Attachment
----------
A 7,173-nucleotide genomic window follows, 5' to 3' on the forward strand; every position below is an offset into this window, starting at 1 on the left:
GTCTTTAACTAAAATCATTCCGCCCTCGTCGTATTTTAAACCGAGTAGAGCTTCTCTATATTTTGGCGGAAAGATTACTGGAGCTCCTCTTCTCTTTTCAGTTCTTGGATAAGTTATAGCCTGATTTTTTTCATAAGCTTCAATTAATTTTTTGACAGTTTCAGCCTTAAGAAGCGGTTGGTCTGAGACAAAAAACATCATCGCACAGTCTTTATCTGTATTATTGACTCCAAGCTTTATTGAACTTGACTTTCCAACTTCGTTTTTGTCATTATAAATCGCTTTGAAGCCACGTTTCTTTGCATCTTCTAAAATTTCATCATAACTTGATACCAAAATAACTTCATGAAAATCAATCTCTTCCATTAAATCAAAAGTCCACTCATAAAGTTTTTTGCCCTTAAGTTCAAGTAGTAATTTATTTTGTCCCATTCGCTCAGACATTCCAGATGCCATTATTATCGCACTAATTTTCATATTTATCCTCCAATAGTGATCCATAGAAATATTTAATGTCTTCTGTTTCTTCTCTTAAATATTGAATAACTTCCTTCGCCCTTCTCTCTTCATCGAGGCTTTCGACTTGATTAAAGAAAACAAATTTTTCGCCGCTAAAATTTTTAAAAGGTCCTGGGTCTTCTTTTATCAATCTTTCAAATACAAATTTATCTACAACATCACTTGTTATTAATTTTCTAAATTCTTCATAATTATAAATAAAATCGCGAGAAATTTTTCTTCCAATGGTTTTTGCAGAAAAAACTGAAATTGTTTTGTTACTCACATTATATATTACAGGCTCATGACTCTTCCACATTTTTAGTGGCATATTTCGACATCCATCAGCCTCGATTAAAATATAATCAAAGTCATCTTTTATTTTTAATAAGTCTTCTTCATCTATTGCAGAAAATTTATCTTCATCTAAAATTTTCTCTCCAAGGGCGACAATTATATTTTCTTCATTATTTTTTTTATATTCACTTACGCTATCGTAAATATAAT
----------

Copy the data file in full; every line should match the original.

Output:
A 7,173-nucleotide genomic window follows, 5' to 3' on the forward strand; every position below is an offset into this window, starting at 1 on the left:
GTCTTTAACTAAAATCATTCCGCCCTCGTCGTATTTTAAACCGAGTAGAGCTTCTCTATATTTTGGCGGAAAGATTACTGGAGCTCCTCTTCTCTTTTCAGTTCTTGGATAAGTTATAGCCTGATTTTTTTCATAAGCTTCAATTAATTTTTTGACAGTTTCAGCCTTAAGAAGCGGTTGGTCTGAGACAAAAAACATCATCGCACAGTCTTTATCTGTATTATTGACTCCAAGCTTTATTGAACTTGACTTTCCAACTTCGTTTTTGTCATTATAAATCGCTTTGAAGCCACGTTTCTTTGCATCTTCTAAAATTTCATCATAACTTGATACCAAAATAACTTCATGAAAATCAATCTCTTCCATTAAATCAAAAGTCCACTCATAAAGTTTTTTGCCCTTAAGTTCAAGTAGTAATTTATTTTGTCCCATTCGCTCAGACATTCCAGATGCCATTATTATCGCACTAATTTTCATATTTATCCTCCAATAGTGATCCATAGAAATATTTAATGTCTTCTGTTTCTTCTCTTAAATATTGAATAACTTCCTTCGCCCTTCTCTCTTCATCGAGGCTTTCGACTTGATTAAAGAAAACAAATTTTTCGCCGCTAAAATTTTTAAAAGGTCCTGGGTCTTCTTTTATCAATCTTTCAAATACAAATTTATCTACAACATCACTTGTTATTAATTTTCTAAATTCTTCATAATTATAAATAAAATCGCGAGAAATTTTTCTTCCAATGGTTTTTGCAGAAAAAACTGAAATTGTTTTGTTACTCACATTATATATTACAGGCTCATGACTCTTCCACATTTTTAGTGGCATATTTCGACATCCATCAGCCTCGATTAAAATATAATCAAAGTCATCTTTTATTTTTAATAAGTCTTCTTCATCTATTGCAGAAAATTTATCTTCATCTAAAATTTTCTCTCCAAGGGCGACAATTATATTTTCTTCATTATTTTTTTTATATTCACTTACGCTATCGTAAATATAAT